U.S. President Donald Trump may have had an eye on his approval rating as he continues to complain over Twitter to OPEC about the high cost of gasoline.
“REDUCE PRICING NOW!,” Trump tweeted on Wednesday, accusing OPEC of “doing little to help” lower pump prices.
OPEC’s de facto leader Saudi Arabia told the group it pumped 10.5 million barrels a day in June, about 500,000 more than the previous month, according to people familiar with the matter.
Trump’s OPEC tweets come as gasoline prices are more than 60 cents a gallon higher than a year ago. That threatens to eat away at savings from the GOP tax cut just as midterm elections approach.
Trump’s approval rating climbed to 45 percent in the week of June 11-17, matching his highest level from January 2017, before slipping back to 42 percent, according to Gallup’s weekly approval poll. Gasoline prices are far from the only influence on voters’ opinions, with other issues such as immigration policy and the environment also factoring in.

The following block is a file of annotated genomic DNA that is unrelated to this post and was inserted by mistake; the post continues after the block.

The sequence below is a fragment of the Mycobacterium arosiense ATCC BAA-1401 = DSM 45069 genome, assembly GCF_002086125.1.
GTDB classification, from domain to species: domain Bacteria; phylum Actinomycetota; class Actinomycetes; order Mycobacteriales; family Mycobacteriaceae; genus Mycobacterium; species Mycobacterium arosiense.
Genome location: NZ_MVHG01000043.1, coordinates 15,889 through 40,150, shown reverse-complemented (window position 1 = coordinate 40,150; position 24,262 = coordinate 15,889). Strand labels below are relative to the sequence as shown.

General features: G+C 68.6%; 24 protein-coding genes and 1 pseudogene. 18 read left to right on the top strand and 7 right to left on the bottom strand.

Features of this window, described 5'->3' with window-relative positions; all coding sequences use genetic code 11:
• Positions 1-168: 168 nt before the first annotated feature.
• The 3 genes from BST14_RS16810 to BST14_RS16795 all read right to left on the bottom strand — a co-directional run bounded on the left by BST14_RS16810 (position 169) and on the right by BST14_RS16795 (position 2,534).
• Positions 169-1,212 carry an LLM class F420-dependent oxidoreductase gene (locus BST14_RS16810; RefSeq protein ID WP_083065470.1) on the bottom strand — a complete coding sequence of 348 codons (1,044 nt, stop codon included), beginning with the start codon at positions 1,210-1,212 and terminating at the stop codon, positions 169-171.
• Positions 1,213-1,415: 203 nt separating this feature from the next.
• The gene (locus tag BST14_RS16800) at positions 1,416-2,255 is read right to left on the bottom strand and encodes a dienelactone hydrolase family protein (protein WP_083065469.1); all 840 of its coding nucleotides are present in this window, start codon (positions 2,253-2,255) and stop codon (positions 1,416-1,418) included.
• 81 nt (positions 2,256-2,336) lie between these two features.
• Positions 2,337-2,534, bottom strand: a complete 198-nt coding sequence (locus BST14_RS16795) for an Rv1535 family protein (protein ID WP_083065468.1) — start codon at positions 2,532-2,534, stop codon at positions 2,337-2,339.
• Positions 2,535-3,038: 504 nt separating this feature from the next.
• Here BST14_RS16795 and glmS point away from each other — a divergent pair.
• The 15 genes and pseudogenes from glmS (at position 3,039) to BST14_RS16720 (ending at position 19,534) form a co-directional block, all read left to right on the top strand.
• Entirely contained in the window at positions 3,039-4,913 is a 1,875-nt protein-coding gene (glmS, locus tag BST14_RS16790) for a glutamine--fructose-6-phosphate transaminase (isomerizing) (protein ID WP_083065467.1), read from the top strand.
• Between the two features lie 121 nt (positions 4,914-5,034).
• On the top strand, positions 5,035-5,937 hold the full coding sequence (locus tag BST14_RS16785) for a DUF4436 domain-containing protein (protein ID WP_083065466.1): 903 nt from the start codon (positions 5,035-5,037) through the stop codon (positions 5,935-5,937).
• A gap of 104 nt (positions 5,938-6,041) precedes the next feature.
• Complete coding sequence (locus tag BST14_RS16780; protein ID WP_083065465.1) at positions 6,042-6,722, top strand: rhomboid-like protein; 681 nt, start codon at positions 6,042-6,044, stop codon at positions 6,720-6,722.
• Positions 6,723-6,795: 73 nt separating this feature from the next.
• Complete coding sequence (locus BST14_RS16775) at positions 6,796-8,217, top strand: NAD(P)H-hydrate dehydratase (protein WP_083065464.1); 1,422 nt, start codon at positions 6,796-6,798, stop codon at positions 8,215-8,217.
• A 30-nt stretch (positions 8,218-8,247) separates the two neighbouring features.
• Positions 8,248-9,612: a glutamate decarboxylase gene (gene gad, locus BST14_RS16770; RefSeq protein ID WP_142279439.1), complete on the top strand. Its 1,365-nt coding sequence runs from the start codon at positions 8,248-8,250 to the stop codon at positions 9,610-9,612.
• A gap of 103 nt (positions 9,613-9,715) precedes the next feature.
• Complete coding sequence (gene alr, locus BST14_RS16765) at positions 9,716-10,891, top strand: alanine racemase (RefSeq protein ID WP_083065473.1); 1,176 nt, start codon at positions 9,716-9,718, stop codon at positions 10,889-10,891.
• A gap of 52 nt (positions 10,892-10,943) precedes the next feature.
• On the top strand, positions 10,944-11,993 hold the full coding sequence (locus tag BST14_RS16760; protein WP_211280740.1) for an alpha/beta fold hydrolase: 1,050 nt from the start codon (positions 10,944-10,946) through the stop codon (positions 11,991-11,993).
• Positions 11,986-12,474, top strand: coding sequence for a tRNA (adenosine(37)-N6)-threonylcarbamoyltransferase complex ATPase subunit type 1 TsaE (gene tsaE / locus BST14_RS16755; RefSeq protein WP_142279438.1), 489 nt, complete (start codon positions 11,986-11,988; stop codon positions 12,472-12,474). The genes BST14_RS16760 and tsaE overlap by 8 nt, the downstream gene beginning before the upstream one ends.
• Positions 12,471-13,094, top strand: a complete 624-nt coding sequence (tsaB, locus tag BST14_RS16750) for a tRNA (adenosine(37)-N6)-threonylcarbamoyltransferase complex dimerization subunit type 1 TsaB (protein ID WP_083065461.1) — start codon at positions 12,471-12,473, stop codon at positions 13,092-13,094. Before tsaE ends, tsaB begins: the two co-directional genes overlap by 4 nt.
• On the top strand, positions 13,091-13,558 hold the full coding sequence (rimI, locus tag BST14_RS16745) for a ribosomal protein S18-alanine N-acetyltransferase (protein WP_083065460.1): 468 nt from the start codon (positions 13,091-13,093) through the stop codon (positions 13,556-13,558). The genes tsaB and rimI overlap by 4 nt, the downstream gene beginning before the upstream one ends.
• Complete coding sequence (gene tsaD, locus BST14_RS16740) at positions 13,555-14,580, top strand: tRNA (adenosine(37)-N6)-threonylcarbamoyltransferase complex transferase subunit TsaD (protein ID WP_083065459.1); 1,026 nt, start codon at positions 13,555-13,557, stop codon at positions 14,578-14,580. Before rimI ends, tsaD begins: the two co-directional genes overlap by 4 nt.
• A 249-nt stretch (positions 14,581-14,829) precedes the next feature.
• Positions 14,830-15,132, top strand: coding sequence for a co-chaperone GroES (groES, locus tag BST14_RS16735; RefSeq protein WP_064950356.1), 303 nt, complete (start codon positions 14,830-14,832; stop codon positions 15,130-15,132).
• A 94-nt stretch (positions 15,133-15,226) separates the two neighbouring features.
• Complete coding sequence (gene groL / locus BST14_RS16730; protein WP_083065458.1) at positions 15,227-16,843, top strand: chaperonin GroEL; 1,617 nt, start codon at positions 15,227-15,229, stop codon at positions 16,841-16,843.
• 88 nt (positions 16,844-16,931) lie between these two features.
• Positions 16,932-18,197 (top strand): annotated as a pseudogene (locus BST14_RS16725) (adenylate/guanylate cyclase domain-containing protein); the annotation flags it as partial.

High gasoline prices are no help to U.S. presidents, especially if their approval ratings are already shaky, according to Washington-based consultant ClearView Energy Partners.
"You can find a fairly strong inverse relationship in national presidential election years between the gasoline price and presidential approval," said Kevin Book, managing director at Clearview. "When presidents are in disfavor, the high gasoline price only adds to that."
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